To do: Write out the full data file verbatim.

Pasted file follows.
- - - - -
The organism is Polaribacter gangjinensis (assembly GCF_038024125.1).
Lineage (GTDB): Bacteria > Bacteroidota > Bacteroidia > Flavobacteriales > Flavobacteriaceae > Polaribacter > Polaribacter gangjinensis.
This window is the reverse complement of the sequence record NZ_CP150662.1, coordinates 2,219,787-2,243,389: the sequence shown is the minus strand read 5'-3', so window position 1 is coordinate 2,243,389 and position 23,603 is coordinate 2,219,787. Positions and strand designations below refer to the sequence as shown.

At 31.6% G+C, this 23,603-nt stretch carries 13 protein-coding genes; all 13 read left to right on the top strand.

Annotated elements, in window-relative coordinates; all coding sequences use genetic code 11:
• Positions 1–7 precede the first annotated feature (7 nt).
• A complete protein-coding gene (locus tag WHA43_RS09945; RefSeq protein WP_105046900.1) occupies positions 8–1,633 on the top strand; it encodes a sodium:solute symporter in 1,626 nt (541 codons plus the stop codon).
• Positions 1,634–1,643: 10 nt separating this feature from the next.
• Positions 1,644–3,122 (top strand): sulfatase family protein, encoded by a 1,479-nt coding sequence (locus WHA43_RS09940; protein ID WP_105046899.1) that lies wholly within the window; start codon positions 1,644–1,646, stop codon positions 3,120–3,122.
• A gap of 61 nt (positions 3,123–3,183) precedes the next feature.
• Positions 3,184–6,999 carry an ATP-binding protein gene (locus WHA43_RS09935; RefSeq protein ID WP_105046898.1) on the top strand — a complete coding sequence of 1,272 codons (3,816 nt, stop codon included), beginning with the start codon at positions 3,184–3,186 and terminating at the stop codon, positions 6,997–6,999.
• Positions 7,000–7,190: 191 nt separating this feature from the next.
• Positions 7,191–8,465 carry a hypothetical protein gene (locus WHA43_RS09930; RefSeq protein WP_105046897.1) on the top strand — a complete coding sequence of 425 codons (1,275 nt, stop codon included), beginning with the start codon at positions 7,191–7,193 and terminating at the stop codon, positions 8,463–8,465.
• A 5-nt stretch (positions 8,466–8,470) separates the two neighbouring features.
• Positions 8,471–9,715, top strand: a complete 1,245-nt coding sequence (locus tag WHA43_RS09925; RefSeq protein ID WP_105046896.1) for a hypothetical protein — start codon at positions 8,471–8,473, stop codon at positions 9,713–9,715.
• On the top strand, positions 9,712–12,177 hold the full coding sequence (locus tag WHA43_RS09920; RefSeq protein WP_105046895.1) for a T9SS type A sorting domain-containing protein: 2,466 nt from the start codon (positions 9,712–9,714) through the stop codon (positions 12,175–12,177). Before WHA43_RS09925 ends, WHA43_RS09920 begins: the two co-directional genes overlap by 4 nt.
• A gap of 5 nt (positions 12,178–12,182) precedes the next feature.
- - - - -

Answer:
The organism is Polaribacter gangjinensis (assembly GCF_038024125.1).
Lineage (GTDB): Bacteria > Bacteroidota > Bacteroidia > Flavobacteriales > Flavobacteriaceae > Polaribacter > Polaribacter gangjinensis.
This window is the reverse complement of the sequence record NZ_CP150662.1, coordinates 2,219,787-2,243,389: the sequence shown is the minus strand read 5'-3', so window position 1 is coordinate 2,243,389 and position 23,603 is coordinate 2,219,787. Positions and strand designations below refer to the sequence as shown.

At 31.6% G+C, this 23,603-nt stretch carries 13 protein-coding genes; all 13 read left to right on the top strand.

Annotated elements, in window-relative coordinates; all coding sequences use genetic code 11:
• Positions 1–7 precede the first annotated feature (7 nt).
• A complete protein-coding gene (locus tag WHA43_RS09945; RefSeq protein WP_105046900.1) occupies positions 8–1,633 on the top strand; it encodes a sodium:solute symporter in 1,626 nt (541 codons plus the stop codon).
• Positions 1,634–1,643: 10 nt separating this feature from the next.
• Positions 1,644–3,122 (top strand): sulfatase family protein, encoded by a 1,479-nt coding sequence (locus WHA43_RS09940; protein ID WP_105046899.1) that lies wholly within the window; start codon positions 1,644–1,646, stop codon positions 3,120–3,122.
• A gap of 61 nt (positions 3,123–3,183) precedes the next feature.
• Positions 3,184–6,999 carry an ATP-binding protein gene (locus WHA43_RS09935; RefSeq protein ID WP_105046898.1) on the top strand — a complete coding sequence of 1,272 codons (3,816 nt, stop codon included), beginning with the start codon at positions 3,184–3,186 and terminating at the stop codon, positions 6,997–6,999.
• Positions 7,000–7,190: 191 nt separating this feature from the next.
• Positions 7,191–8,465 carry a hypothetical protein gene (locus WHA43_RS09930; RefSeq protein WP_105046897.1) on the top strand — a complete coding sequence of 425 codons (1,275 nt, stop codon included), beginning with the start codon at positions 7,191–7,193 and terminating at the stop codon, positions 8,463–8,465.
• A 5-nt stretch (positions 8,466–8,470) separates the two neighbouring features.
• Positions 8,471–9,715, top strand: a complete 1,245-nt coding sequence (locus tag WHA43_RS09925; RefSeq protein ID WP_105046896.1) for a hypothetical protein — start codon at positions 8,471–8,473, stop codon at positions 9,713–9,715.
• On the top strand, positions 9,712–12,177 hold the full coding sequence (locus tag WHA43_RS09920; RefSeq protein WP_105046895.1) for a T9SS type A sorting domain-containing protein: 2,466 nt from the start codon (positions 9,712–9,714) through the stop codon (positions 12,175–12,177). Before WHA43_RS09925 ends, WHA43_RS09920 begins: the two co-directional genes overlap by 4 nt.
• A gap of 5 nt (positions 12,178–12,182) precedes the next feature.